Tuesday, March 17, 2020. Cooler, and partly sunny yesterday in New York.
With much of New York staying in, the crowds of this past Saturday and Sunday were gone. The avenue roads were often car-less on a business day. I’ve spent much of it at my desk — mainly reading, or on the phone. I was out only with the dogs for their walks, and those were brief once every pal accomplished what was needed. My favorite tree on the block has begun to bud, another good sign.
Having ventured no further, I had no idea what midtown was like. I do know many businesses were closed, and many had stayed home. Many who can have moved out to the Hamptons where they have houses, intending to stay there as long as possible to avoid the madding crowds that probably aren’t crowding anyway.
I heard a sort of funny (haha) story about one family who rents out there for the summer season for the (now very median) price of $60,000 a month. Because of the pandemic looming, and because the house they rent is otherwise empty after its summer occupancy, they sought to rent it for another month or two, presumably at off-season (much lower) prices. Yes, it was available. Although the owner had raised the price to $60,000 a week (!!!). Shocked, the renters nevertheless went for it. Charity begins at home. You just have to pay a little extra for it if the home is in the Hamptons, no?
Back here in my neighborhood, by nightfall there are a lot of lights out apartments in the residential buildings. One can easily assume their residents are out of the city, in places like the Hamptons or Palm Beach or Miami or wherever they summer. So the mood here is No mood.
The city feels empty. I always welcome the quiet although because New York is such a people-place, I’m also used to getting out and seeing people, taking care of business, pursuing a story, and generally getting around town. The thought of going for weeks and even months like this is impossible to even imagine. It will just happen, I guess; and the mood will undoubtedly change to impatience and more worry under the present circumstances. There are so many ill-messages of forecasts about it, that I prefer not thinking about it and hoping for the best (in every way, for everybody).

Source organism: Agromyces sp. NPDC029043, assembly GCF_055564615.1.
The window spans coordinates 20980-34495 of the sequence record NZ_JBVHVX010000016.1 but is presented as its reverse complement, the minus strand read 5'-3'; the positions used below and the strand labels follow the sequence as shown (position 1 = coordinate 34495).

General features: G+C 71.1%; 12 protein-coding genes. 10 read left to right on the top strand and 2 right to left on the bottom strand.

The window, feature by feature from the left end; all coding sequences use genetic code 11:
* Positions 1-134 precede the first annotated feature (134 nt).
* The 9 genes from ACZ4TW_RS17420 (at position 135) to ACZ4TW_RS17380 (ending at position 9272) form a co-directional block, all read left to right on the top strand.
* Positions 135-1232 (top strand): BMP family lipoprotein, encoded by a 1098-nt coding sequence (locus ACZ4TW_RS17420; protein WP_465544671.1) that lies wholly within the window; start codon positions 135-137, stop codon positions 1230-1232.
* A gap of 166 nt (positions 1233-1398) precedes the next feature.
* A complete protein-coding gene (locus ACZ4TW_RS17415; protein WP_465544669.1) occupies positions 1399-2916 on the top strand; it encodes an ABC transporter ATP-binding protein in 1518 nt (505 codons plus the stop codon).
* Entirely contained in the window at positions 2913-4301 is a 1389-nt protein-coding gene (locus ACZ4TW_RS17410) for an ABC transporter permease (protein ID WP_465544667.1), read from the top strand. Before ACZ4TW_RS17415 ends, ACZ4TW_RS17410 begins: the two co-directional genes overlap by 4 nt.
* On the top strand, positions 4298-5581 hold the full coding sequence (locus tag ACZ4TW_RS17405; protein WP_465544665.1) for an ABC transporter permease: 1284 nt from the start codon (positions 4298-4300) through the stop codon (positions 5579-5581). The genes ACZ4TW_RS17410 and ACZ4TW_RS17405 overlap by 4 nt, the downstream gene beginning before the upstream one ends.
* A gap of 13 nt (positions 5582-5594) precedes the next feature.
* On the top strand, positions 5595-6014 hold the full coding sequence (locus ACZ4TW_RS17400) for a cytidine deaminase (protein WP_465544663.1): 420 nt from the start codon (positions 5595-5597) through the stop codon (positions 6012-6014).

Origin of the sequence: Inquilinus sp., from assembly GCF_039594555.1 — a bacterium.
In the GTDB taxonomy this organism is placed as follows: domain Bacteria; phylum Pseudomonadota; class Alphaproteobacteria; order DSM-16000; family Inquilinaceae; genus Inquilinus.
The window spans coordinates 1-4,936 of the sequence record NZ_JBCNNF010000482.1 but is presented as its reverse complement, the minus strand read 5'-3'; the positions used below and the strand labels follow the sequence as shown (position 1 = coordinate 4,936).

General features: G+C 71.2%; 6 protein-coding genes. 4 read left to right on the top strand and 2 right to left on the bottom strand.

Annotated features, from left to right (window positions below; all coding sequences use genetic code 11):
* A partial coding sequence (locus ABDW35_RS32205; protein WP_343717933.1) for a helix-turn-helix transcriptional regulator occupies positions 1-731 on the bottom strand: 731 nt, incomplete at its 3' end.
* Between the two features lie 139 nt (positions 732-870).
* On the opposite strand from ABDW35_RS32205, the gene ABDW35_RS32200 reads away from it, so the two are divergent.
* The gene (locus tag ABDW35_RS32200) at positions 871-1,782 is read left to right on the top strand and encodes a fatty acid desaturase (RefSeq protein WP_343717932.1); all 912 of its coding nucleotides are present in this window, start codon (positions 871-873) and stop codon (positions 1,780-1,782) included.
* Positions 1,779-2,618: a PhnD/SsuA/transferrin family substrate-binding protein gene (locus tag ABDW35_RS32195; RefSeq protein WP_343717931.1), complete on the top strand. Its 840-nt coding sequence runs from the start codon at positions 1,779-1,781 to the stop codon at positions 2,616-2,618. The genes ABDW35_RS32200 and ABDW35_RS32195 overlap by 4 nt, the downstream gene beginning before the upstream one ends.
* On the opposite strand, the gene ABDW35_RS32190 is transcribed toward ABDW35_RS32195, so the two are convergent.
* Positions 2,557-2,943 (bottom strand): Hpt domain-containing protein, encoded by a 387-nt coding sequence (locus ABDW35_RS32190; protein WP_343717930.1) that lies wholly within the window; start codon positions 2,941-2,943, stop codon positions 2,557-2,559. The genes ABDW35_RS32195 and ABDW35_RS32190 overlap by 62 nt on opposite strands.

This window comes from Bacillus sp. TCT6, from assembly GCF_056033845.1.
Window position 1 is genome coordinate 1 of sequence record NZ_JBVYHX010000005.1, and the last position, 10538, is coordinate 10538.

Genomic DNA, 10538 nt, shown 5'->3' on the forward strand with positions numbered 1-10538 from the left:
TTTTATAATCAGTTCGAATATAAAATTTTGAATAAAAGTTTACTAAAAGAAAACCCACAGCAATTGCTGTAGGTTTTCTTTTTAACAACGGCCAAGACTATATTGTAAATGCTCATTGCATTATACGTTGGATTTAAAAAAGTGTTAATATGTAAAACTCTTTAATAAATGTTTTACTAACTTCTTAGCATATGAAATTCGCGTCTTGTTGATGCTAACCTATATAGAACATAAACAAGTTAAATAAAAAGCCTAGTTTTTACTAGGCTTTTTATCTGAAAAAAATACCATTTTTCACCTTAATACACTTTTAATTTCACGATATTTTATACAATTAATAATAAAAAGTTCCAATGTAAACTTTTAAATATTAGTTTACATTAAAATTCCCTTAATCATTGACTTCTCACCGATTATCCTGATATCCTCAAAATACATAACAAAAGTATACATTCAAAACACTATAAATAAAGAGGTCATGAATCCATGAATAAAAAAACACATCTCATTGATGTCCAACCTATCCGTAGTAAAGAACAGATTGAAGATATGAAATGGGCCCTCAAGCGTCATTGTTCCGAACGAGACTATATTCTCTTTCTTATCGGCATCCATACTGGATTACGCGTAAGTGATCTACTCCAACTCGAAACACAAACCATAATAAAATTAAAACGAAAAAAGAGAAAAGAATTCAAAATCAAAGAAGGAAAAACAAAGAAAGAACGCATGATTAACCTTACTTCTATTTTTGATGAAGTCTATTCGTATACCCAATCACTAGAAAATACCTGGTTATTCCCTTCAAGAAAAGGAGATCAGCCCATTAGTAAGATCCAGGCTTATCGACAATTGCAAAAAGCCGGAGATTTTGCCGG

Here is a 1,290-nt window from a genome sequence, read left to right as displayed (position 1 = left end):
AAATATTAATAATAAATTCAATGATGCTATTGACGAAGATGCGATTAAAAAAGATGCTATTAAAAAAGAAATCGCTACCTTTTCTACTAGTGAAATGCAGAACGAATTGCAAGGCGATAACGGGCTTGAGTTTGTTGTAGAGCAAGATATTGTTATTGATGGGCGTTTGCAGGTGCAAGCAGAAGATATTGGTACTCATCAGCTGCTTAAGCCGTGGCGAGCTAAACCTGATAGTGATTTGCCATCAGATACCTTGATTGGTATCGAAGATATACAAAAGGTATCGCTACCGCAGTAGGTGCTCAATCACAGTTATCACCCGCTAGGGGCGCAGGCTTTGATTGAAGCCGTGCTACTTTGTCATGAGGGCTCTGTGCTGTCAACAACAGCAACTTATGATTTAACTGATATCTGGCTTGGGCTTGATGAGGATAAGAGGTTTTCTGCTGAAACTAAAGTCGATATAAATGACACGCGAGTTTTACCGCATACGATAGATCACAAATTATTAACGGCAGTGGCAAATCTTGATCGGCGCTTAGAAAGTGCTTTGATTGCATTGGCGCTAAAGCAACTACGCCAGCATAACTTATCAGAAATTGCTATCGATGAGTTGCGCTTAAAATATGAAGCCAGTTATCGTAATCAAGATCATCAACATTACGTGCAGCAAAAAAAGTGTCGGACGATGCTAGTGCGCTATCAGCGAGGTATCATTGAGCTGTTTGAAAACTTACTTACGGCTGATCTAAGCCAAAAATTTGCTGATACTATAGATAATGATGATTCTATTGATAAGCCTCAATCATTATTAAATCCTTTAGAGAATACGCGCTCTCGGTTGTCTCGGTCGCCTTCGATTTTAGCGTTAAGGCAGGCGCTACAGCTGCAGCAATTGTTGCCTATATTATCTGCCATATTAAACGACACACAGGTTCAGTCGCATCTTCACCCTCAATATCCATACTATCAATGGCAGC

This message artistically drawn in chalks by honschar on the pavement on Broadway near Zabars (from several years ago) says it all about what we usually live with. The great John Steinbeck (who had a townhouse on East 72nd Street between Second and Third Avenues articulated it best and thanks to the artiset horschar, I publish it again to remind myself and everyone else who’s interested that the city is still the city:
Steinbeck wrote: “Once you have lived in New York and it has become your home, no place else is good enough.”
Today is St. Patrick’s Day, but the famous parade in New York for the first time ever in two and a half centuries (this was to be the 259th) — the celebration with more than 150,000 marchers and at least 2,000,000 spectators — has been postponed, or canceled if necessary. Same thing in Chicago, and in Boston where there remains a large Irish-related contingent. Even over in Ireland, they canceled all parades thanks to phantom beast called Covid-19.
However, another New Yorker, born and bred, of parents who were also born and bred, JH got out to look at the beautiful day yesterday, just to remind us what this amazing city is looking like as we approach the Spring season with hope in our hearts.
On the East Side block where the crane is reaching up more than 15 stories either delivering or about to transport something from someone’s penthouse. The lower house on the left, barely visible, is the Andrew Carnegie mansion. When it was built, Mr. Carnegie owned the entire block between Madison and Fifth, north and south. He began to part with some of it when he sold the north corner on Fifth Avenue to Otto Kahn who built a beautiful palazzo which is now a private girl’s school. Later Kahn was followed next door by three mansion built for members of the Vanderbilt family as wedding gifts, one of which, now owned by the Russian Federation, was the childhood home of John Hammond, the legendary A&R man who discovered some of the greatest and most popular singing and musical talent in 20th century America including Billie Holliday, Lionel Hampton, Bob Dylan.
The brick and limestone mansion across the avenue was built on spec between 1889 and 1891. It was purchased when completed by Benjamin Duke, a tobacco and energy industrialist and brother of James B. Duke, father of Doris.
The latter lived in the house when his own mansion on Fifth Avenue and 78th Street was being built. It was then occupied by a son of Benjamin, Angier Buchanan Duke. His sister Mary lived there after she married Anthony Drexel Biddle, and where their son Anthony J. Drexel Biddle Jr. grew up. Members of the Duke family owned the house for more than a century, selling it in 2006 for $40 million to Carlos Slim, the Mexican billionaire who also bought the majority stock in the New York Times.